The latest effort from shock-rocker Marilyn Manson is a lot more of the same Marilyn that you've grown to love... or hate. Like the last two discs, Holy Wood combines much of the same aggressive guitar and drum ensembles with a synth-based pop sensibility that borrows from collaborator Trent Reznor of Nine Inch Nails.
As on Antichrist Superstar and Mechanical Animals, there is a fairly balanced mix of upbeat aural assault, and the creepy front man's usual barrage of whiny self-inflicted torture ballads. The most marked difference between this CD and previous efforts is the overall cohesiveness of the message, which seems to be all about guns, god and rock 'n' roll.
"The Love Song" is an obvious example of this overt endorsement (parody?) of gun-toting Bush supporters and the Christian right with the chant: "Do you love your guns? Yeah! God? Yeah! The government? F*** yeah!" "Cruci-fiction in Space" follows the theme with lyrics about guns and a resounding Christian (or anti-Christian?) message, oh yeah, and more references to the Bush camp.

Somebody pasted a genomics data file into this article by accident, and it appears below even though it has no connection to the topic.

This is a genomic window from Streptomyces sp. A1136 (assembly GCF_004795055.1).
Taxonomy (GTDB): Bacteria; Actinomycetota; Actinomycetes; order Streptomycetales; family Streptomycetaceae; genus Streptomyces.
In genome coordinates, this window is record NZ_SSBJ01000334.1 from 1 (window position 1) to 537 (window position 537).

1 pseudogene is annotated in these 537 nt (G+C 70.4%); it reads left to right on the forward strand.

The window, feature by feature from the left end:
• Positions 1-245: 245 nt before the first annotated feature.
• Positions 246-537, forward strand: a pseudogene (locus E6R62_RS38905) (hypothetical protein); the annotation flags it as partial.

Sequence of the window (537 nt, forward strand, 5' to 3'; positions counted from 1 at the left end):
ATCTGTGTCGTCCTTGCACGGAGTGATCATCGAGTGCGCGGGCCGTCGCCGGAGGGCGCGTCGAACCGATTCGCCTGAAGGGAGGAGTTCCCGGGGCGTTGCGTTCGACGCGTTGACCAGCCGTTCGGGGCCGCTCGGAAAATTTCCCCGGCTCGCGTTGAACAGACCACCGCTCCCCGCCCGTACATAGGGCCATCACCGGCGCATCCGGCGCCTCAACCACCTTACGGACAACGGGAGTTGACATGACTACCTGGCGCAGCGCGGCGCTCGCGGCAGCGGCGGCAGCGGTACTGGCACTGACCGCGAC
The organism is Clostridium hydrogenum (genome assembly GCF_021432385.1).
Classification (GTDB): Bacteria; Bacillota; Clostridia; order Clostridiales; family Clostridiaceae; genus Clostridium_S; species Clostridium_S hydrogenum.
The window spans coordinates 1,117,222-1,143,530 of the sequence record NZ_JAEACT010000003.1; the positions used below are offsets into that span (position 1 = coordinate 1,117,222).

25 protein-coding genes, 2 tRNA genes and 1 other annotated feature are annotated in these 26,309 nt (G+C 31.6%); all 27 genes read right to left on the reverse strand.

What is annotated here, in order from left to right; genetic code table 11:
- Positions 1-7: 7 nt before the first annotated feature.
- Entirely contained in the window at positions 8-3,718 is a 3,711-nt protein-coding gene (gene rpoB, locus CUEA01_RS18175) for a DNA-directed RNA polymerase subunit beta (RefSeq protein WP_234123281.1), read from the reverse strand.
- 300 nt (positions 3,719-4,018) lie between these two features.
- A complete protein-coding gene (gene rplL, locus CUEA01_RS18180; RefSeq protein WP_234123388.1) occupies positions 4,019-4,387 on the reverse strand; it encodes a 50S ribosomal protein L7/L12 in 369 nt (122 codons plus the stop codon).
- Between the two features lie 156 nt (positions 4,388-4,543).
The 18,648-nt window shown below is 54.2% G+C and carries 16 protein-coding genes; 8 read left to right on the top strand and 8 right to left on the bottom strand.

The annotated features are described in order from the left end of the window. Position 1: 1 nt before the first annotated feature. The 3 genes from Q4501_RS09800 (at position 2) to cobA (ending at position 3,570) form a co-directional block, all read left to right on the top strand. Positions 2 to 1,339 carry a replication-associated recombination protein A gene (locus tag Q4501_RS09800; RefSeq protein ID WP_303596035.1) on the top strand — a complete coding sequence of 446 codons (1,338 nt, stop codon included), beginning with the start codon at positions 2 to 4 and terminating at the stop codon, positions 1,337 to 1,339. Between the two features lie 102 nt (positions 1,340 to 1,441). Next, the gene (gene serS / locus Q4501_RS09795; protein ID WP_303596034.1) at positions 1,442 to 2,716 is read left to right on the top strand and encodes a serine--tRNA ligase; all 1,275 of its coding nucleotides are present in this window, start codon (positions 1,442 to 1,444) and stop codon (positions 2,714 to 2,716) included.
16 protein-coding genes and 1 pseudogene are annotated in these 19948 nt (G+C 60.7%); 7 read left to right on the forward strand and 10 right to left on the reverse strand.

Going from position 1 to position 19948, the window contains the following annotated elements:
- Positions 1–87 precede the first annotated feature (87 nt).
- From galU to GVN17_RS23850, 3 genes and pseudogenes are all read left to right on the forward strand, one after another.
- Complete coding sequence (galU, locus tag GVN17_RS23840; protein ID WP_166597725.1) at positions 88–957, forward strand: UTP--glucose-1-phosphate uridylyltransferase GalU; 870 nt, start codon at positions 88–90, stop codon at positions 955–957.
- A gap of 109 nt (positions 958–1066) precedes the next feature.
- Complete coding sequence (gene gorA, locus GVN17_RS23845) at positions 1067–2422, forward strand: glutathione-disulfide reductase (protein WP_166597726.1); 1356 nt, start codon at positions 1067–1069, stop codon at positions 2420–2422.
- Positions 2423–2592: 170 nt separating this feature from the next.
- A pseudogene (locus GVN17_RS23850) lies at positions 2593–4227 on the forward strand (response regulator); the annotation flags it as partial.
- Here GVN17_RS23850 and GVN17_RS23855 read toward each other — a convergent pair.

Strangely, Manson has made a public endorsement of the Bush campaign, which seems to confuse his intent. Intentional or unintentional, the album is an intelligent attack on "family values" and the paradox that exists between traditional Christian morality, capital punishment and gun lust. Musically, Holy Wood is perhaps the best yet from Manson and Co. With all the ballady crap, it can seem long and drawn out at times, but overall, it's dead on.
Bj & amp;Ouml;rk's first album in nearly three years, Selmasongs is also the soundtrack for avante garde director, Lars von Trier's, Dancer in the Dark -- in which the Icelandic singer also stars. The soundtrack mirrors musical numbers